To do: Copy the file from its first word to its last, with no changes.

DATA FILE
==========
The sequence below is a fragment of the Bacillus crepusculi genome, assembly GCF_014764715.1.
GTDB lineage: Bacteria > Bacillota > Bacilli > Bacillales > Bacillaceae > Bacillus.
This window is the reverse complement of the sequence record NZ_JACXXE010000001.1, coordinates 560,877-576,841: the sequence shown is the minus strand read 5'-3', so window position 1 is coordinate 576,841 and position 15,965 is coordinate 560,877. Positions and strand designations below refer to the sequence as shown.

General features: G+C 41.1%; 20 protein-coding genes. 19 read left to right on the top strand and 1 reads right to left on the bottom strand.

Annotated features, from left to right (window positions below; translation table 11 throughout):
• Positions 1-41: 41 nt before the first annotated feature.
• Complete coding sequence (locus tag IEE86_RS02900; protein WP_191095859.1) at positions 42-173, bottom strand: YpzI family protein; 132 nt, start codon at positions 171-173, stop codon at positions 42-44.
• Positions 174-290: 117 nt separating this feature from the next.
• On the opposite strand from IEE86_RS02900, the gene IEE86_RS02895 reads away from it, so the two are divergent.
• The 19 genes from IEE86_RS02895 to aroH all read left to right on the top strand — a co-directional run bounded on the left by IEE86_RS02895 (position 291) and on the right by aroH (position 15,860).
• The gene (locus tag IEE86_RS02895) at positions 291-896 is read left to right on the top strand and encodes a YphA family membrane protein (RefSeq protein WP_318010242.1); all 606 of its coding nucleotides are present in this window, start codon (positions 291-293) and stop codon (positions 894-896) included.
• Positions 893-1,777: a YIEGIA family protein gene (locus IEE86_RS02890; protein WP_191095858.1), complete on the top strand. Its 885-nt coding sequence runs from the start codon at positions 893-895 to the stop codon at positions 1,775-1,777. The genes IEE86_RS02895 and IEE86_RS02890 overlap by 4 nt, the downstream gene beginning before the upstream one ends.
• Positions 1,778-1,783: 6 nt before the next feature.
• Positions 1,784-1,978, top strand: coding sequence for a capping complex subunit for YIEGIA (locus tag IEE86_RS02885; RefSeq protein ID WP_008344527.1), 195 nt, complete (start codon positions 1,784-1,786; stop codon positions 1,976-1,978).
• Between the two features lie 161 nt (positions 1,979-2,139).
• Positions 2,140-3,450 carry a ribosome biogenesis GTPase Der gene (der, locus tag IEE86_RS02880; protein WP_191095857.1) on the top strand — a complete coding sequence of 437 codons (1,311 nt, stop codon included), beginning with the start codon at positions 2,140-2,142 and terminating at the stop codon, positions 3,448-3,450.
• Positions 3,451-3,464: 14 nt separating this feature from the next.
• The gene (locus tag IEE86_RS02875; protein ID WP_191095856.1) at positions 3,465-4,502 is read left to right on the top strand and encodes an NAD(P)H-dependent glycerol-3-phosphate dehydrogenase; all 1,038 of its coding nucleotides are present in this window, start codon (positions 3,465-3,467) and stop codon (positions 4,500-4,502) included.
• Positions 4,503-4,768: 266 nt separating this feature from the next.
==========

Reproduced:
The sequence below is a fragment of the Bacillus crepusculi genome, assembly GCF_014764715.1.
GTDB lineage: Bacteria > Bacillota > Bacilli > Bacillales > Bacillaceae > Bacillus.
This window is the reverse complement of the sequence record NZ_JACXXE010000001.1, coordinates 560,877-576,841: the sequence shown is the minus strand read 5'-3', so window position 1 is coordinate 576,841 and position 15,965 is coordinate 560,877. Positions and strand designations below refer to the sequence as shown.

General features: G+C 41.1%; 20 protein-coding genes. 19 read left to right on the top strand and 1 reads right to left on the bottom strand.

Annotated features, from left to right (window positions below; translation table 11 throughout):
• Positions 1-41: 41 nt before the first annotated feature.
• Complete coding sequence (locus tag IEE86_RS02900; protein WP_191095859.1) at positions 42-173, bottom strand: YpzI family protein; 132 nt, start codon at positions 171-173, stop codon at positions 42-44.
• Positions 174-290: 117 nt separating this feature from the next.
• On the opposite strand from IEE86_RS02900, the gene IEE86_RS02895 reads away from it, so the two are divergent.
• The 19 genes from IEE86_RS02895 to aroH all read left to right on the top strand — a co-directional run bounded on the left by IEE86_RS02895 (position 291) and on the right by aroH (position 15,860).
• The gene (locus tag IEE86_RS02895) at positions 291-896 is read left to right on the top strand and encodes a YphA family membrane protein (RefSeq protein WP_318010242.1); all 606 of its coding nucleotides are present in this window, start codon (positions 291-293) and stop codon (positions 894-896) included.
• Positions 893-1,777: a YIEGIA family protein gene (locus IEE86_RS02890; protein WP_191095858.1), complete on the top strand. Its 885-nt coding sequence runs from the start codon at positions 893-895 to the stop codon at positions 1,775-1,777. The genes IEE86_RS02895 and IEE86_RS02890 overlap by 4 nt, the downstream gene beginning before the upstream one ends.
• Positions 1,778-1,783: 6 nt before the next feature.
• Positions 1,784-1,978, top strand: coding sequence for a capping complex subunit for YIEGIA (locus tag IEE86_RS02885; RefSeq protein ID WP_008344527.1), 195 nt, complete (start codon positions 1,784-1,786; stop codon positions 1,976-1,978).
• Between the two features lie 161 nt (positions 1,979-2,139).
• Positions 2,140-3,450 carry a ribosome biogenesis GTPase Der gene (der, locus tag IEE86_RS02880; protein WP_191095857.1) on the top strand — a complete coding sequence of 437 codons (1,311 nt, stop codon included), beginning with the start codon at positions 2,140-2,142 and terminating at the stop codon, positions 3,448-3,450.
• Positions 3,451-3,464: 14 nt separating this feature from the next.
• The gene (locus tag IEE86_RS02875; protein ID WP_191095856.1) at positions 3,465-4,502 is read left to right on the top strand and encodes an NAD(P)H-dependent glycerol-3-phosphate dehydrogenase; all 1,038 of its coding nucleotides are present in this window, start codon (positions 3,465-3,467) and stop codon (positions 4,500-4,502) included.
• Positions 4,503-4,768: 266 nt separating this feature from the next.